looking through me

Tag: anxiety

unmoored

Some days I slip my moorings. Adrift, I struggle to hold a steady line. I fail to anchor—to commit—I’m buffeted from half-done task to half-done task.

My workspace is strewn with Post-it Notes from eight different projects scribbled on in six different directions. My three monitors are littered with open windows from a half dozen programs. The serene desktop image is buried beneath the mundane and the urgent.

But then I finish one thing—a Post-it Note flutters into the trash, the associated emails are archived, the task log is color-coded and reordered—and the waters smooth. The course becomes a bit clearer. In my wake I see enough progress to give me hope I’m still moving forward.

I know this about myself. I know the satisfying sense of accomplishment that floods in as my pen lines an item off my list. I am a task-oriented achiever. I know. Oh, do I know.

But sometimes my restless, meandering path has less to do with unchecked items on my “to do” list and more to do with the being aspects of life. Somewhere along the way loving the unlovely became hard, so I skipped over to reading leading theological thinkers; but that got too deep, and I headed for the shallows of pinning down perfect answers in my small group study guide; but that was all head and no heart—evidenced by the “you idiot!” interjected seamlessly into my recitation of the fifth verse of Paul’s letter to the Thessalonians as a driver cut me off—and I find myself in open water going nowhere.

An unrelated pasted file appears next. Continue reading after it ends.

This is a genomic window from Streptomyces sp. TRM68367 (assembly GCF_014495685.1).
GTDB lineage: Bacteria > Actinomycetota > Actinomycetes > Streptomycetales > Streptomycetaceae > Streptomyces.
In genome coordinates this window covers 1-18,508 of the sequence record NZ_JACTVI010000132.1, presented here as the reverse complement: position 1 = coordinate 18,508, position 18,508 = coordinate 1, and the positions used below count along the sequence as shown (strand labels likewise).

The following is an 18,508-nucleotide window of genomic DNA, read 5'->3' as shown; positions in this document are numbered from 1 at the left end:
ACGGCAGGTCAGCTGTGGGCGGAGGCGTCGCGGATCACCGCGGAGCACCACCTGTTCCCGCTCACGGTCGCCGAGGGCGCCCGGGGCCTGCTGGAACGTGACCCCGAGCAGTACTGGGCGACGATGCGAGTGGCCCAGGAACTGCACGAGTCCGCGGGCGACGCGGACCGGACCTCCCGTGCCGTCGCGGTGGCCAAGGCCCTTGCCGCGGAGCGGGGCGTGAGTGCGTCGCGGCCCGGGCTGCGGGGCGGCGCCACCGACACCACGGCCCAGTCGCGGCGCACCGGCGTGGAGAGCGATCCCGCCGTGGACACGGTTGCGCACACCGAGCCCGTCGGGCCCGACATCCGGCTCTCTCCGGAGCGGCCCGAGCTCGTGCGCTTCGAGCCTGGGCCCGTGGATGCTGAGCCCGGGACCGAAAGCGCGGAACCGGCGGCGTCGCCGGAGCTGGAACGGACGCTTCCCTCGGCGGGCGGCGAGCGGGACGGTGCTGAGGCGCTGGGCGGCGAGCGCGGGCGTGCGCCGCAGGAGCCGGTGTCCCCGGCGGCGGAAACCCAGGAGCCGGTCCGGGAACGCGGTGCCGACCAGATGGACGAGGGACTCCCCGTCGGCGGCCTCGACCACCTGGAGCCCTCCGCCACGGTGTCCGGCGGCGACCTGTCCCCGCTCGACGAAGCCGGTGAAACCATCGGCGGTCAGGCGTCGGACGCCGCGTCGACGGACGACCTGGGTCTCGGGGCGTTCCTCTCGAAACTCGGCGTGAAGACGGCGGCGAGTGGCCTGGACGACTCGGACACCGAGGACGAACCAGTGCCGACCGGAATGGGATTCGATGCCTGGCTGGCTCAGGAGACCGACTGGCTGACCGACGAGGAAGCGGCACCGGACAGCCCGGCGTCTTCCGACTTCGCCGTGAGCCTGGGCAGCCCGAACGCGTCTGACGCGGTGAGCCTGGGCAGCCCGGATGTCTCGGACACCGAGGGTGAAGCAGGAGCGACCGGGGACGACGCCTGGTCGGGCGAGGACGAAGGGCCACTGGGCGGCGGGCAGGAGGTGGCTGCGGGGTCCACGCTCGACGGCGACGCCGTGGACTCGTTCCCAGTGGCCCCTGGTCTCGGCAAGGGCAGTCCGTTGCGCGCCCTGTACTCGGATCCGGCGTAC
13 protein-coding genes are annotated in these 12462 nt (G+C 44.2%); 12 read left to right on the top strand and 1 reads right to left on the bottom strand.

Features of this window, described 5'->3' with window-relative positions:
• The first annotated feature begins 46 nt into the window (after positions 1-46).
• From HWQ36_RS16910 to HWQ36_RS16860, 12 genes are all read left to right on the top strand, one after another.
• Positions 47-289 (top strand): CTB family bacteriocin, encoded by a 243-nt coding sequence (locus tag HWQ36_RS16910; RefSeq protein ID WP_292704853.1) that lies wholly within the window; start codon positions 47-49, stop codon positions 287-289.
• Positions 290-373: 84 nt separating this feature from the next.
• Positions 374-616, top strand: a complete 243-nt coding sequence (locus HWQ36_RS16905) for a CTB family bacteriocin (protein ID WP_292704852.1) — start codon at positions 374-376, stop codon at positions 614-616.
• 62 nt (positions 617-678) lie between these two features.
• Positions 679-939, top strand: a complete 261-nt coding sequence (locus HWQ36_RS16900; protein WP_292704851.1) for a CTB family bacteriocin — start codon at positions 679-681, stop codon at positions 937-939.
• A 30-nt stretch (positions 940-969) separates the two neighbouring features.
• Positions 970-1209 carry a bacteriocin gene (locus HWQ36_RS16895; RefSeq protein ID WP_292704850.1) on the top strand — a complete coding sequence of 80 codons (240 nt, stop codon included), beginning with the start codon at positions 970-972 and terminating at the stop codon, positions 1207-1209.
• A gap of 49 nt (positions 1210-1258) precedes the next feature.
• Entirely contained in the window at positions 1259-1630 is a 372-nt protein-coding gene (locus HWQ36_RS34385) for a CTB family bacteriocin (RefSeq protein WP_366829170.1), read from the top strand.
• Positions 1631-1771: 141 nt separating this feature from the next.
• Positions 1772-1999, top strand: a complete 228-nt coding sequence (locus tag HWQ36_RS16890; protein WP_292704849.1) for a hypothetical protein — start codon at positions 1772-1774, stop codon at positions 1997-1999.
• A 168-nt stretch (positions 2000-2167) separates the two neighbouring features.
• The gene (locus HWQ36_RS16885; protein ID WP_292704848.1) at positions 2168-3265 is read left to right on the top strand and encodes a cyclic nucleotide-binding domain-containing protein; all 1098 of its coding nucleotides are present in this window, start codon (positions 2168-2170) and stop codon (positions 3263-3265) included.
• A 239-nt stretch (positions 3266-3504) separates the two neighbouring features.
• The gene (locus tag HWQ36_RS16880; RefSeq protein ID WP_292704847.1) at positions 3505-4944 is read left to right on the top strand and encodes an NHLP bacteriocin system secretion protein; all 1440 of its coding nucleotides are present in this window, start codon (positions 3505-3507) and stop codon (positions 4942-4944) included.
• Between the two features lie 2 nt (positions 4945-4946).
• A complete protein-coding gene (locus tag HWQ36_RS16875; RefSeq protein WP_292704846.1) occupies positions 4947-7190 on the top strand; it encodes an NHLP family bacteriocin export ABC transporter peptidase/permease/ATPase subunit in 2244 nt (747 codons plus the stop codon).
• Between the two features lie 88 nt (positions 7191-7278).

The strain of my effort becomes too much. I stop. I pause. And in the stillness I feel the current of the Spirit righting my path, renewing my strength, directing my eyes beyond myself to the One who achieved what I never could. The unsettled feeling comes not from lack of accomplishment but from fighting to earn what I’ve already been given.

 

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sitting with still

I’m sitting with the word still.

Still. Still. Be still. Still.

As the word repeats in my mind an image appears of En Gedi: the view from the pool at the base of the falls, in the shade of a tree looking across the small stream of living water to the caves David may have used to hide from Saul (and in which he later spared Saul’s life).

It’s an interesting image to accompany the word still. A scene both serene and fraught with tension. But, yet, maybe perfect. A refuge beside sweet, pure water. An oasis surrounded by brutal terrain. A stronghold supplied with sustenance. One of the only places in the desert to be safe . . . and still.

I am not fleeing a king who wants me dead. I am not fighting to survive. I am not concerned with where my next drink of water will come from or where I can close my eyes to rest without fear I’ll never open them again. I can’t relate to David’s reality. Or can I?

I am not still. Sedentary, yes. But not still. There is a current of agitation coursing through me. It churns within me. Always. It pumps through me as effortlessly as the blood in my veins.

I, too, need a refuge. An oasis from my own internal processing and the 24-hour news cycle. Sustaining my spirit requires more than I can provide. In the harshness of humanity I need a place to be safe . . . and still.

Right here. Right now. Just as I am.

Be still. Cease striving. “Be still, and know that I am God” (Ps. 46:10).

There is no scarcity. Striving for God’s love and grace will bring no more of them than is already available. They are inexhaustible commodities. Gifts given as freely as the water springing forth in En Gedi, as real as the refuge hollowed out of the rock.

Still. Be still. Still. Still.

I’m sitting with the word still.

 

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